Morning Edition

Weekdays starting at 4 a.m.
Steve Inskeep and Renée Montagne
Diane Mack

Waking up is hard to do, but it's easier with NPR's Morning Edition. Hosts Renée Montagne and Steve Inskeep bring the day's stories and news to radio listeners on the go. Steve and Renee interview newsmakers from politicians, to academics, to filmmakers, Morning Edition provides news in context, airs thoughtful ideas and commentary, and reviews important new music, books, and events in the arts. All with voices and sounds that invite listeners to experience the stories. Morning Edition is a world of ideas tailored to fit into your busy life.

With the Marketplace Morning Report at 6:51 a.m., the Marketplace Tech Report at 8:47 a.m., and the GNO Info Minute at 8:59 a.m.

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Middle East
4:38 am
Mon October 15, 2012

Video From Syria Alerts Activist To His Father's Death

Originally published on Mon October 15, 2012 8:48 am

The numbers coming out of Syria these days are staggering: hundreds of thousands of refugees, tens of thousands dead. The struggle, and the death, is being captured regularly on social media. The documentation not only serves as a bulletin for foreigners, but also as an alert for those with family members who become victims.

When Syrians first started protesting in March of last year, Fadi Zeidan was there. He and his friends thought the Syrian uprising would be fast, like the ones in Tunisia and Egypt.

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Election 2012
4:38 am
Mon October 15, 2012

Volunteers Labor To Get Early Voters Out In Iowa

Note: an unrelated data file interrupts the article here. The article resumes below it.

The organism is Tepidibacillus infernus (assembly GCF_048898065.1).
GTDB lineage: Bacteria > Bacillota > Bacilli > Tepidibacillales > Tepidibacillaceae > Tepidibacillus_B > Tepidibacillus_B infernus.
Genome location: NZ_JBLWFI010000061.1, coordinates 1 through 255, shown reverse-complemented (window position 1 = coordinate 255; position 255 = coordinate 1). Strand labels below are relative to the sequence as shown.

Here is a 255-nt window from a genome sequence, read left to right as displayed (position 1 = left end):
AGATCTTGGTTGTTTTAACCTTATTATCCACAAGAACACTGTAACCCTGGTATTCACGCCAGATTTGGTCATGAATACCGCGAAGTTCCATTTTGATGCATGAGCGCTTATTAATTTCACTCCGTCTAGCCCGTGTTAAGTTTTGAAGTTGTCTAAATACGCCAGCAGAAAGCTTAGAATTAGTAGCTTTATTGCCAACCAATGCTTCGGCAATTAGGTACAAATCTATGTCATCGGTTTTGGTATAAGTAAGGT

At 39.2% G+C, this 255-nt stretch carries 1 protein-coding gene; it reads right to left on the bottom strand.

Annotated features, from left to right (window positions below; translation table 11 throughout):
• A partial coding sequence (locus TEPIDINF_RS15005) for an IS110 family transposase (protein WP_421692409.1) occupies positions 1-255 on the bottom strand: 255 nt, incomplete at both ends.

Originally published on Mon October 15, 2012 6:59 am

Transcript

STEVE INSKEEP, HOST:

On a Monday, it's MORNING EDITION from NPR News. I'm Steve Inskeep.

RENEE MONTAGNE, HOST:

And I'm Renee Montagne.

Never mind Election Day, we're in the middle of election season. That's definitely true in Iowa, one of the states that allows early voting and a state that is being fiercely contested. Supporters of both President Obama and his Republican rival, Mitt Romney, are urging people to beat the last-minute rush.

Here's NPR national political correspondent Don Gonyea.

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Business
3:52 am
Mon October 15, 2012

Softbank To Buy Majority Of Sprint Nextel

Originally published on Mon October 15, 2012 6:59 am

Japanese mobile phone company Softbank has announced it has agreed to buy 70 percent of Sprint Nextel for $20 billion. The deal would make Sprint Nextel a tougher competitor against its bigger rivals, Verizon Wireless and AT&T.

Business
3:51 am
Mon October 15, 2012

The Last Word In Business

Originally published on Mon October 15, 2012 6:59 am

Transcript

RENEE MONTAGNE, HOST:

And our last word in business today, is supersonic.

A space jump and the brand behind it mesmerized viewers yesterday.

STEVE INSKEEP, HOST:

Felix Baumgartner wanted to jump from 24 miles up and travel faster than the speed of sound in freefall, which would be a first. From mission control, they went through a checklist.

UNIDENTIFIED MAN: Item 31. Your shoot integrity is checked and your parachutes are not deployed.

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Business
3:51 am
Mon October 15, 2012

2 Americans Win Nobel Economics Prize

Originally published on Mon October 15, 2012 6:59 am

Transcript

STEVE INSKEEP, HOST:

It's MORNING EDITION from NPR News. I'm Steve Inskeep.

RENEE MONTAGNE, HOST:

And I'm Renee Montagne.